Dreams are fluid with time. That means you’ll probably occasionally have a dream that takes place in a decade or year in the past.* Dreams that take place in some past time are likely telling you something about some past issue that’s interfering with your life right now. In order to figure out what the time period in the dream is telling you, you need to consider a couple of things. Let me show you what I mean through the interpretation of a dream I had that took place in the 1920s.

The Dream

It’s the 1920s. I’m living in a rather dingy apartment building. I’m friends with my neighbors, a couple. We’re all getting ready to go on some trip with a bunch of others and we’re excited about this. I’m dressed in boyish clothes and so is my female neighbor.

We head downstairs, and the woman says something about having dressed unfeminine and hoping it won’t shock the others. The boyfriend points out that she doesn’t act like a typical woman anyway.

As we go out the door of the apartment building, my clothing has transformed from masculine to feminine. We turn to the right and see the group of people waiting for us.

Figuring out the Past in Dreams

Before going into the details of the dream, we need to deal with the time period in which it takes place. I first explored personal associations. As it happens, I was very attracted to the 1920s style of fashion when I was a teen and a young adult, and that got me interested in the time period. I read about the history of the 1920s. I read literature from the 1920s. I saw films that were set in the 1920s.

Book cover with picture of 1920s man and woman

I read a lot of books by F. Scott Fitzgerald when I was interested in the 1920s. The figures on the cover for his 1922 novel The Beautiful and the Damned may have been modeled on Fitzgerald and his wife Zelda, who were a typical 1920s couple. Image in the public domain.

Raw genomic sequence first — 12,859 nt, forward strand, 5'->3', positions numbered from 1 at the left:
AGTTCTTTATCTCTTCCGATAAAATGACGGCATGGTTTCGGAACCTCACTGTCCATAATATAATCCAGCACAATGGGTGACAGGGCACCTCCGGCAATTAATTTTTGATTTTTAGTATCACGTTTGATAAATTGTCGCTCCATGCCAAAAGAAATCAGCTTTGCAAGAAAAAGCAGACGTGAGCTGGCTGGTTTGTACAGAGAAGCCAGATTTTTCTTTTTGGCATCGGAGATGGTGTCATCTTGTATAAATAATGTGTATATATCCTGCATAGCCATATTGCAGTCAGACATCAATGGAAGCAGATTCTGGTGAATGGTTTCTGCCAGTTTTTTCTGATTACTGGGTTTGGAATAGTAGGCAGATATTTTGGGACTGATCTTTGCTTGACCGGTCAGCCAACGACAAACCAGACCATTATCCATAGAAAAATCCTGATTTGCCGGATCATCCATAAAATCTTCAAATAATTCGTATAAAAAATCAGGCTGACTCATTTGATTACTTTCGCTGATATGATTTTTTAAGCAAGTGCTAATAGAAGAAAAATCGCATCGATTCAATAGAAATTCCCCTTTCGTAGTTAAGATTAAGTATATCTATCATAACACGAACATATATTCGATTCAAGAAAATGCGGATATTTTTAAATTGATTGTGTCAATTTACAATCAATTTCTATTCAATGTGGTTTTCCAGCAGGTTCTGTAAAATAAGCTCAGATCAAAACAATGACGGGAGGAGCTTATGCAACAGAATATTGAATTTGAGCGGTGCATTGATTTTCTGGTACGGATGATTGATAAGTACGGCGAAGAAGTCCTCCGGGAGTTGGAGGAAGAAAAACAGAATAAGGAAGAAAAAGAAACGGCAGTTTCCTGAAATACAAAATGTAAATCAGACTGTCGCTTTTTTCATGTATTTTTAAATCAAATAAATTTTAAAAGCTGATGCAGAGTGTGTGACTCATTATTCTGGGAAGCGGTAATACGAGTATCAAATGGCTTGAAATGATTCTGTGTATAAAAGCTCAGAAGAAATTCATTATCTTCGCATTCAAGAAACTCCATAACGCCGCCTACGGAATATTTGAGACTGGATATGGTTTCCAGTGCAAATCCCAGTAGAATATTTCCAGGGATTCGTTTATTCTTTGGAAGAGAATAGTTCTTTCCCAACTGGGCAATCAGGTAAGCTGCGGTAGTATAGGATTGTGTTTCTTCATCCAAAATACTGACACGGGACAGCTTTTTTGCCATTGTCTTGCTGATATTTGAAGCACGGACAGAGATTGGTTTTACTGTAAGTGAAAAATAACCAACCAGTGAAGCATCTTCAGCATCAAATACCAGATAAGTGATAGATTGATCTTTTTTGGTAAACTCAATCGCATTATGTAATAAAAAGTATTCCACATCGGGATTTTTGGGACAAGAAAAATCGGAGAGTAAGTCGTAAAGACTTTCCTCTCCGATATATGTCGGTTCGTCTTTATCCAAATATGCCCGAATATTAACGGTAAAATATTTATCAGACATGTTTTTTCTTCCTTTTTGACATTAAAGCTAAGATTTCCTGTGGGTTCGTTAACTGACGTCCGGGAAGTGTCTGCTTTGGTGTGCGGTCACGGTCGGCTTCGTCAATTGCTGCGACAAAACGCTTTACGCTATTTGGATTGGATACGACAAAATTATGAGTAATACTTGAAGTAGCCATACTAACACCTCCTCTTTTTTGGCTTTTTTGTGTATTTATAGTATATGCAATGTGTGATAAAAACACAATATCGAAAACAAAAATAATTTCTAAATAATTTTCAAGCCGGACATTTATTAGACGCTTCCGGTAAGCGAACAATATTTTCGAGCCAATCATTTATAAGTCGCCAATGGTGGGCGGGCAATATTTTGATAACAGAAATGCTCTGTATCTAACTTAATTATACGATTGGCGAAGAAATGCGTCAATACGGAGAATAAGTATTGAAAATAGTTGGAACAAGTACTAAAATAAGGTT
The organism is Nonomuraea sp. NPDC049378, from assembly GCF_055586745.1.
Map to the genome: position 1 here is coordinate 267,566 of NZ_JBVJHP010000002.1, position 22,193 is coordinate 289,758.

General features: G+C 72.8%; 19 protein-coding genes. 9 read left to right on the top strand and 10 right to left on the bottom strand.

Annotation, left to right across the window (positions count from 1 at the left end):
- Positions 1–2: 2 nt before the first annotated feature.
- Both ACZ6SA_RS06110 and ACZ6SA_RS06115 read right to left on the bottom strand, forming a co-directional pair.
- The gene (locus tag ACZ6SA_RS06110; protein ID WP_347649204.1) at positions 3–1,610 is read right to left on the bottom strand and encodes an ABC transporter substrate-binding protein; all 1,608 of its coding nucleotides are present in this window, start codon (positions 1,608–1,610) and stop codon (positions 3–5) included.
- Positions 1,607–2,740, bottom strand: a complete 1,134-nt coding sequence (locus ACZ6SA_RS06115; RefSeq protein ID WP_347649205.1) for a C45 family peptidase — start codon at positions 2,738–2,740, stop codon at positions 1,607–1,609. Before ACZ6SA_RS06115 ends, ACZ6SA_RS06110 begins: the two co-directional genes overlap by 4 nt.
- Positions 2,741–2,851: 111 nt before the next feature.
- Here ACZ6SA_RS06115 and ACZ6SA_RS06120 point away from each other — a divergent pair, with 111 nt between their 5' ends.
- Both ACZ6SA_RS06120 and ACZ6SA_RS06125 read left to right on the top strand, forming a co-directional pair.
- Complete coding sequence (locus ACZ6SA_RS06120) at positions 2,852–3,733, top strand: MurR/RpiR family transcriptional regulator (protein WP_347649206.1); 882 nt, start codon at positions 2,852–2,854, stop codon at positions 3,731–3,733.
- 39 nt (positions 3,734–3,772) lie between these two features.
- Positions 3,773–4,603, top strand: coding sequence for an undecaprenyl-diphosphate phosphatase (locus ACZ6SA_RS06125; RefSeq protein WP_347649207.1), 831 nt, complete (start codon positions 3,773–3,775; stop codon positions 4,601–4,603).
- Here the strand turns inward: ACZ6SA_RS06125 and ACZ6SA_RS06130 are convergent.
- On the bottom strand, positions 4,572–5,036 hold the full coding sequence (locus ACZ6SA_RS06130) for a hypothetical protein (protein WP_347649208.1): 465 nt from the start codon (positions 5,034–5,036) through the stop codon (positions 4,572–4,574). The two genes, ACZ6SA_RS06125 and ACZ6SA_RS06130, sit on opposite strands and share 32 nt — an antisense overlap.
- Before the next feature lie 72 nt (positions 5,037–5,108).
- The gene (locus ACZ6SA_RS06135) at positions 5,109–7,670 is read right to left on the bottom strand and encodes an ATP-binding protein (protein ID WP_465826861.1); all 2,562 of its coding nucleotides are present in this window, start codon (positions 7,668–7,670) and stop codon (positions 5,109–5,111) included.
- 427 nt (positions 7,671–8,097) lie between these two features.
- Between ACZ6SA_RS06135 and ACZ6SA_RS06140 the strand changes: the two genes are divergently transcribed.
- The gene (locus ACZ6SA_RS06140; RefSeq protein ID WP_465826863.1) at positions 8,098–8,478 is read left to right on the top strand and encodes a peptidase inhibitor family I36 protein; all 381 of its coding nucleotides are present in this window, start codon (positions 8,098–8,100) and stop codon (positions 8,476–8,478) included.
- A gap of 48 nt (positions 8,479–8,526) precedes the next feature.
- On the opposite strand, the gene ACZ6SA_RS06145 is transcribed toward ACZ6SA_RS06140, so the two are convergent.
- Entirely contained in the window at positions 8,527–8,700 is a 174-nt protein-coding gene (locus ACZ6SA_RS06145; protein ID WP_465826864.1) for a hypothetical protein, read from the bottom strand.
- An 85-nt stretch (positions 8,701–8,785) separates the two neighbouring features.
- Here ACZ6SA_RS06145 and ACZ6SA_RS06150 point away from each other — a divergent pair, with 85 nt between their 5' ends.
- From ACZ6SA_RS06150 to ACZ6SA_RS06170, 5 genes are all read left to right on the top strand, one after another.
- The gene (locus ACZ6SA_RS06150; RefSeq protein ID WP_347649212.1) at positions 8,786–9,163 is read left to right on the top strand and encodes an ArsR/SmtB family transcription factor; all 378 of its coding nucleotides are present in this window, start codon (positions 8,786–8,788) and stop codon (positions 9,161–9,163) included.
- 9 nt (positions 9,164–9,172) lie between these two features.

Because I was passionate about the 1920s in my high school and young adult years, the dream is drawing my attention to issues from those time periods. Specifically, I’m dealing with gender identity because of the focus in the dream on masculine and feminine clothes.

Like a lot of women who were born in the 1970s, I received conflicting messages about gender identity. This is because although my parents were aware of feminism, they’d been raised on patriarchal values. They were conflicted themselves. That was in addition to their psychological issues. They had a desperate need to instill patriarchal values in me because that meant my life would focus on the home, including my role as the sacrificing daughter.

As a result, both of my parents had nothing but derogatory things to say about women who honored their interests outside of the home. They would speak condescendingly of “the career woman.” Worse, they taught me that she wasn’t really a woman because she didn’t act like a woman. In other words, she wasn’t passive and all-sacrificing.

But at the same time, that’s not what I was hearing from the world around me. The second wave of feminism had started even before my birth and lasted into my early teen years. My friends, my friends’ mothers, teachers, and other women in my life were talking about women accomplishing amazing things that had nothing to do with their roles as wives and mothers. They were telling me that it was OK for a woman to be assertive and that if a woman gives herself to others completely then it’s not just bad for her but also bad for the world.

Some women like the traditional roles. I had a friend who said she actually felt stifled by expectations from modern society that she have a career and make change in the world. All she wanted was to have a good marriage and be a mother. But that wasn’t me. And yet, the messages from my parents were so powerful that I found them impossible to ignore. And since I was living in the family nest when I was a teen and young woman, I tried to please them as much as I could. I didn’t get married and have children, but I also didn’t threaten them by being assertive in fulfilling my potential.